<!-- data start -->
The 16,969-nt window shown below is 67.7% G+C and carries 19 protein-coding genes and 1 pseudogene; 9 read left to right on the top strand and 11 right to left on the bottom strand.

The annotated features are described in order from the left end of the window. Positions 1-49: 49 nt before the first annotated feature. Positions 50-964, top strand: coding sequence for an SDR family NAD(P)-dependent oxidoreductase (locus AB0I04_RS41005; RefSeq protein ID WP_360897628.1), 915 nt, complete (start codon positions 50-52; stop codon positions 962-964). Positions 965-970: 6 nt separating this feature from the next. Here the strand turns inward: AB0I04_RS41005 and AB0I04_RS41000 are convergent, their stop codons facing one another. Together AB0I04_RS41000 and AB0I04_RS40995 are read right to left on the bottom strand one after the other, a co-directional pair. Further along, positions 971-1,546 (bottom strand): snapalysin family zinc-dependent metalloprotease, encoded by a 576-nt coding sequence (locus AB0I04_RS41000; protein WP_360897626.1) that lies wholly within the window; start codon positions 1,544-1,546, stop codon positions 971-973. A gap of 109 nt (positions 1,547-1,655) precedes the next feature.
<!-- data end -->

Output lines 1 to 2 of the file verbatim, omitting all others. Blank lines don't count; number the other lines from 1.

The 16,969-nt window shown below is 67.7% G+C and carries 19 protein-coding genes and 1 pseudogene; 9 read left to right on the top strand and 11 right to left on the bottom strand.

The annotated features are described in order from the left end of the window. Positions 1-49: 49 nt before the first annotated feature. Positions 50-964, top strand: coding sequence for an SDR family NAD(P)-dependent oxidoreductase (locus AB0I04_RS41005; RefSeq protein ID WP_360897628.1), 915 nt, complete (start codon positions 50-52; stop codon positions 962-964). Positions 965-970: 6 nt separating this feature from the next. Here the strand turns inward: AB0I04_RS41005 and AB0I04_RS41000 are convergent, their stop codons facing one another. Together AB0I04_RS41000 and AB0I04_RS40995 are read right to left on the bottom strand one after the other, a co-directional pair. Further along, positions 971-1,546 (bottom strand): snapalysin family zinc-dependent metalloprotease, encoded by a 576-nt coding sequence (locus AB0I04_RS41000; protein WP_360897626.1) that lies wholly within the window; start codon positions 1,544-1,546, stop codon positions 971-973. A gap of 109 nt (positions 1,547-1,655) precedes the next feature.